in 1848, the Virginia and Tennessee Railroad was not completed southwest of Ingles Ferry (Radford) - and there was no city of Roanoke yet
Source: Library of Congress, A map of the internal improvements of Virginia (Claudius Crozet, 1848)
The Virginia & Tennessee Railroad was chartered in ___ to connect Lynchburg with Bristol, on the Tennessee border. It used the Roanoke River water gap to cross the Blue Ridge, but required tunnels at Christiansburg.
On the eastern end, the Virginia & Tennessee Railroad connected in Lynchburg with the South Side Railroad. On the western end, the East Tennessee and Georgia Railroad built north from Knoxville and provided a connection at Bristol in 1858.
the Virginia and Tennessee built a tunnel at the western edge of Lynchburg
Source: Library of Congress, Map & profile of the Virginia & Tennessee Rail Road (William Willis Blackford, 1856)
The Virginia & Tennessee Railroad between Lynchburg and Bristol linked Southwest Virginia to Tidewater prior to the Civil War. Private investors desired regular dividends, so they were reluctant to construct high-quality track and trestles or to upgrade the quality of the rail, locomotives, and cars.
the Virginia & Tennessee Railroad had to cross Alleghany Mountain between Salem and Christiansburg
Source: Library of Congress, Map & profile of the Virginia & Tennessee Rail Road (1848)
Government funding in this public-private partnership was essential. In 1860, the Commonwealth of Virginia's Bureau of Public Works owned 28,000 of the 35,402 shares outstanding.1
The economic connection led to an expansion of slavery in that region west of the Blue Ridge, and shaped the location of the boundary of West Virginia in 1863.
After the Civil War, the Virginia & Tennessee Railroad interchanged traffic with the Orange and Alexandria Railroad at Lynchburg. As a result, trains went north to Alexandria and increased business at that port city.
Virginia's provisional governor during Reconstruction, Henry C. Wells, planned to sell the Virginia Board of Public Works investment in the Virginia & Tennessee Railroad to the Baltimore and Ohio (B&O) Railroad. The Baltimore and Ohio Railroad already had gained control of the Orange and Alexandria Railroad and the Washington, Alexandria and Georgetown Railroad, which connected the B&O depot in the District of Columbia to Alexandria via the Long Bridge. Control of the Virginia & Tennessee Railroad would give the Baltimore and Ohio Railroad a trunk line through Virginia.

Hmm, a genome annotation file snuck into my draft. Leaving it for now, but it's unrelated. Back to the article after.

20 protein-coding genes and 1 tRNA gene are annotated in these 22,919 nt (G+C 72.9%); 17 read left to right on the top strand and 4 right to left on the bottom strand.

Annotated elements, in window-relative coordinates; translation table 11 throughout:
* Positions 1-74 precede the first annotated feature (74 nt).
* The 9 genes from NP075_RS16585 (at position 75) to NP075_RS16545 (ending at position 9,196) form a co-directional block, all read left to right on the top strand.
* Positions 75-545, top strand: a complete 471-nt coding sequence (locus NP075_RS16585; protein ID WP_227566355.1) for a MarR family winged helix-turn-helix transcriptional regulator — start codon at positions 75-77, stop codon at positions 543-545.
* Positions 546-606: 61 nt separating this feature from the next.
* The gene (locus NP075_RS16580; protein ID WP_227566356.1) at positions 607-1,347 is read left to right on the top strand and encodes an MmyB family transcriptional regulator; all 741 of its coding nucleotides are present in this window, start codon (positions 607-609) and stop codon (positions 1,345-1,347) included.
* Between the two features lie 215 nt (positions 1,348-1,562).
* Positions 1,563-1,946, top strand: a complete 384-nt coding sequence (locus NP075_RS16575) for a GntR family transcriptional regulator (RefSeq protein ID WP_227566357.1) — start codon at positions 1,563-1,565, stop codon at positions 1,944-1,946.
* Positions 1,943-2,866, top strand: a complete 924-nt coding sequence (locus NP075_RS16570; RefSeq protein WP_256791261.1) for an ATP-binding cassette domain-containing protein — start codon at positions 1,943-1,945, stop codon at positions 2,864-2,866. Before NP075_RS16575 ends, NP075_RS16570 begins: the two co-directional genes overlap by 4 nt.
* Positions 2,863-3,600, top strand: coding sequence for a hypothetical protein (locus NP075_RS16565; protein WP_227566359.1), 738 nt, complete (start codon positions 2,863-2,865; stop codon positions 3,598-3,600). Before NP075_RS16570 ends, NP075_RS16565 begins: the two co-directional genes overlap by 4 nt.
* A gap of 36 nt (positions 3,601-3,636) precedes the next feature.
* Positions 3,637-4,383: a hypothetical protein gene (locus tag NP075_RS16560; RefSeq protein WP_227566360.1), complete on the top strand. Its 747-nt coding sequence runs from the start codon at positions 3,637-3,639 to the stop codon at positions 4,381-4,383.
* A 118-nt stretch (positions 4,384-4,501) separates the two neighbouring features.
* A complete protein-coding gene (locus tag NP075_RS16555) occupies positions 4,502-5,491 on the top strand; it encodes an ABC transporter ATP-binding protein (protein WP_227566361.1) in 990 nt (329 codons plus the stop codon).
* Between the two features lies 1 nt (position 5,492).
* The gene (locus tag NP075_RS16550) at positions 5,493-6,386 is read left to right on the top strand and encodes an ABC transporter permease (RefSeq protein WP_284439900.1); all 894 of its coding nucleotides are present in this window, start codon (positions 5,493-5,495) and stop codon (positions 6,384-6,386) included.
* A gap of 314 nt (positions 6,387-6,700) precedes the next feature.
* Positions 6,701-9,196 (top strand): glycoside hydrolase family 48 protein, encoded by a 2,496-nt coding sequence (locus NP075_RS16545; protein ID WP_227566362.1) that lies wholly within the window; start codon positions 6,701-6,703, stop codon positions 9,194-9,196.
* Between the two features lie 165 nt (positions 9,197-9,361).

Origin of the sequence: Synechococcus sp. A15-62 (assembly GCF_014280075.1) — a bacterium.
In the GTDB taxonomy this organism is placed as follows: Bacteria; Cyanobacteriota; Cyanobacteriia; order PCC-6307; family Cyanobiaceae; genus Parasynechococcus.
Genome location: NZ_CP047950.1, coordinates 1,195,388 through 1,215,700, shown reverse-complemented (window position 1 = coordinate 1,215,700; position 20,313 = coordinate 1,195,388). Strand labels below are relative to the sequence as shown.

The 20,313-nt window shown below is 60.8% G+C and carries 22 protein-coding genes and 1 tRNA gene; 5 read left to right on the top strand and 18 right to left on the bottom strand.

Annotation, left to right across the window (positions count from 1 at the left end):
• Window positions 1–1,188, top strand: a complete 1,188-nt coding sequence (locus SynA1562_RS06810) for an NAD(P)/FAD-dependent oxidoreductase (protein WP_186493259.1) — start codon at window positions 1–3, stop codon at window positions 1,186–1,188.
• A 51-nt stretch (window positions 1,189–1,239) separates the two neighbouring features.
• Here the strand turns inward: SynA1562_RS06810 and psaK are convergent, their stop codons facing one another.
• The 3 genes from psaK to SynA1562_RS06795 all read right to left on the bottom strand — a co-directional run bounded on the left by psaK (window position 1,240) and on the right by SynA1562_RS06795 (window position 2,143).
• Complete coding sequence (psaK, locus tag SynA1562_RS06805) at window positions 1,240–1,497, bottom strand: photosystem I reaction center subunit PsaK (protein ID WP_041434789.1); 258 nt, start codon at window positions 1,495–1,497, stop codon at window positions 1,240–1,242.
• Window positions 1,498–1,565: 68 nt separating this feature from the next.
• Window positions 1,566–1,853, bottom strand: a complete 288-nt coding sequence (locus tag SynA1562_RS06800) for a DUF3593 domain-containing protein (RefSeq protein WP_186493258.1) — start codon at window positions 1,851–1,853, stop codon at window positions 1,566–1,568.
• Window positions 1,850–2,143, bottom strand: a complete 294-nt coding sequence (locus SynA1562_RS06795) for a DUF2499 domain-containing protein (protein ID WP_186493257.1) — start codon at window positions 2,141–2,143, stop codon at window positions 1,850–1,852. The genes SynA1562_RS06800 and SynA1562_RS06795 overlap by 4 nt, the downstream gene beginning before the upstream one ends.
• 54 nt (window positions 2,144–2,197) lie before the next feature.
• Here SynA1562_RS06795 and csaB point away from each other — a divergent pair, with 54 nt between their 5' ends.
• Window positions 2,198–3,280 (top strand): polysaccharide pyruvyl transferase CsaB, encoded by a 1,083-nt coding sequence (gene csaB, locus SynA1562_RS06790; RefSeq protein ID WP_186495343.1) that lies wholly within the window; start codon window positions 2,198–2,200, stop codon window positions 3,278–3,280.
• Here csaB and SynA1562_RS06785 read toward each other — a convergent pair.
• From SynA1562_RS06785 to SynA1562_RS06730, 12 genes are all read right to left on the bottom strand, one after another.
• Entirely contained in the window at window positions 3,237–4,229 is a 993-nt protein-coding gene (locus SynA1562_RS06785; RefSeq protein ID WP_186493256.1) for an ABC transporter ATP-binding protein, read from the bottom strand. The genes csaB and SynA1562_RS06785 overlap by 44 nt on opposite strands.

The Baltimore and Ohio Railroad was allied with Virginia Governor Francis Pierpont, and then provisional governor Henry C. Wells. In 1866 the General Assembly chartered the Valley Railroad, which the B&O would finance to build track from Harrisonburg south to Salem. The plan was to divert traffic coming north from Bristol to Baltimore. There was potential for the Baltimore and Ohio Railroad to acquire more railroads and extend its network deep into Georgia and Alabama, allowing the B&O to gain a large share of the market for transportation of Southern cotton to mills in the northeastern states.
William Mahone, president of the Norfolk and Petersburg Railroad, wanted the traffic on the Virginia & Tennessee Railroad to go east to Norfolk, where cotton could be sent via steamship to northern mills and Europe. Mahone first gained control of the the South Side Railroad. In 1869, he successfully supported Gilbert C. Walker in his campaign for governor against Henry C. Wells. After his election, Governor Walker approved the sale of Virginia's shares in the Virginia & Tennessee Railroad to Mahone.
In 1870, Mahone completed the merger of the three railroads. The Norfolk and Petersburg Railroad, South Side Railroad, and Virginia & Tennessee Railroad were combined to create the Atlantic Mississippi & Ohio Railroad. That created a single line which connected Bristol to Norfolk.2
The Atlantic Mississippi & Ohio Railroad went bankrupt in 1876, after the Panic of 1873. Later mergers incorporated the original Virginia and Tennessee Railroad into the Norfolk and Western Railroad and then into today's Norfolk Southern Railroad. The route is in active use, though minor relocations have lowered grades, straightened curves, and improved stream crossings. For example, west of Forest in Bedford County a new track was built just north of the original roadbed, which has been converted into Elkton Farm Road.3
Elkton Farm Road in Bedford County uses the original roadbed of the Virginia and Tennessee Railroad
Source: ESRI, ArcGIS Online
by 1860, slavery was common west of the Blue Ridge along the route of the Virginia and Tennesssee Railroad
Source: Library of Congress, Map of Virginia Showing the Distribution of its Slave Population from the Census of 1860 (by Henry S. Graham, 1861)